Up North

26 September 2014






We're packing out little car again and heading up north today, to the Highlands and Islands.

Trips, for which I need my hiking boots, hunters and a woollen jumper are my favourite kind of vacation.

See you next week, hope you have a cosy weekend!

- Malgosia

Coincidence? I don't think so. {a story of my family house fire}

25 September 2014



As some of you may remember, my family house in Poland was struck by a lightening during summer 2012.  My sister and I were sitting on a sofa in my flat and she got a phone call from a friend saying that our house was on fire...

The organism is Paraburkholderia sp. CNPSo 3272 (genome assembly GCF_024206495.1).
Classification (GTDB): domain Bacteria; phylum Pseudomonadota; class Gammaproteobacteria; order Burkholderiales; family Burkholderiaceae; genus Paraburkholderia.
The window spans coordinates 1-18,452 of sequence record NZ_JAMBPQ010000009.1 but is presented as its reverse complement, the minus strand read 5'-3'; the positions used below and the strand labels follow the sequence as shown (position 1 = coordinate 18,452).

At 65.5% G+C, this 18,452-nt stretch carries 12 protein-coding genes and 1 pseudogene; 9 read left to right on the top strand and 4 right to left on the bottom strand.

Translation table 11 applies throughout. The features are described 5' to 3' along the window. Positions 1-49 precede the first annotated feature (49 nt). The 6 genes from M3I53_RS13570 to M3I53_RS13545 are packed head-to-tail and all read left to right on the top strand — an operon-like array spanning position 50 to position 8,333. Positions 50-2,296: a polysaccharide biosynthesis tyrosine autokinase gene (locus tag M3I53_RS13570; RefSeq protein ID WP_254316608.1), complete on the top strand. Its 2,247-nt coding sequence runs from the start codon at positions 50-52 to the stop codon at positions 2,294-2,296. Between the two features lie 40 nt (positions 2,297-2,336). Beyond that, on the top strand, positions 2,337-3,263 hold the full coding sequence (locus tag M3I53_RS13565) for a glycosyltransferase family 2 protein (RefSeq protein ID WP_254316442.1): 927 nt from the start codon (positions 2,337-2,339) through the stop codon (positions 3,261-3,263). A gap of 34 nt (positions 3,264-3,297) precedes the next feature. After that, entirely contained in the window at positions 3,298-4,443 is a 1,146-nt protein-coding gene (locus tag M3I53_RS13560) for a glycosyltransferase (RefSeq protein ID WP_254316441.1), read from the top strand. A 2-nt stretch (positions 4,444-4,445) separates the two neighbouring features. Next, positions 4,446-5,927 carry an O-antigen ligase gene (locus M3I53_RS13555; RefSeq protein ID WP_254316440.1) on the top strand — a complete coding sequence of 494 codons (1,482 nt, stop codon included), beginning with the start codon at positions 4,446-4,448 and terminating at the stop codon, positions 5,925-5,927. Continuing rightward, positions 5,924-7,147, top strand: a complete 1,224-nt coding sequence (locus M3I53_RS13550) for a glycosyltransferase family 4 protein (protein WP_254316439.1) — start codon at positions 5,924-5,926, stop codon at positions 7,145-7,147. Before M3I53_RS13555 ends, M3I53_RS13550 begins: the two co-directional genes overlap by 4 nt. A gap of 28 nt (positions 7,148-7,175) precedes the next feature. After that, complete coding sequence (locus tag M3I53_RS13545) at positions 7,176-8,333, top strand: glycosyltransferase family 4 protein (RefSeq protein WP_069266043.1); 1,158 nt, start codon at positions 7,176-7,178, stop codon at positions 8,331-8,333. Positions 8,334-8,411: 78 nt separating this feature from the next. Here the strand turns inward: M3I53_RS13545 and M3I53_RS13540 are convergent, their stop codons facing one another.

Let's catch up...

24 September 2014


^^ picture by my sister, Kasia.

I feel like I've neglected this place for far too long now. I missed writing over the summer but decided to write in a journal instead of the Internet.

Anyway, I'm back here now and I'd love to learn more about people who read this blog of mine (I know you're there, page views don't lie, so don't be shy and say hi! << accidental poem).

So with a view of getting to know you all better, here are some insights into my current life.

Bedroom makeover {process and result photos}

23 September 2014


Last week we had a pretty dire bedroom and almost no money to change it. Today we have a pretty bedroom and are short only about £50. The problem with our bedroom is that it is on a ground floor and faces the street. Which means that you can have a conversation with a neighbour with only a thin glass window between yours and her face. As we're renting there's not much we can do about it, but on Friday I've had enough. So in a true "Little Green Notebook" moment we did DIY.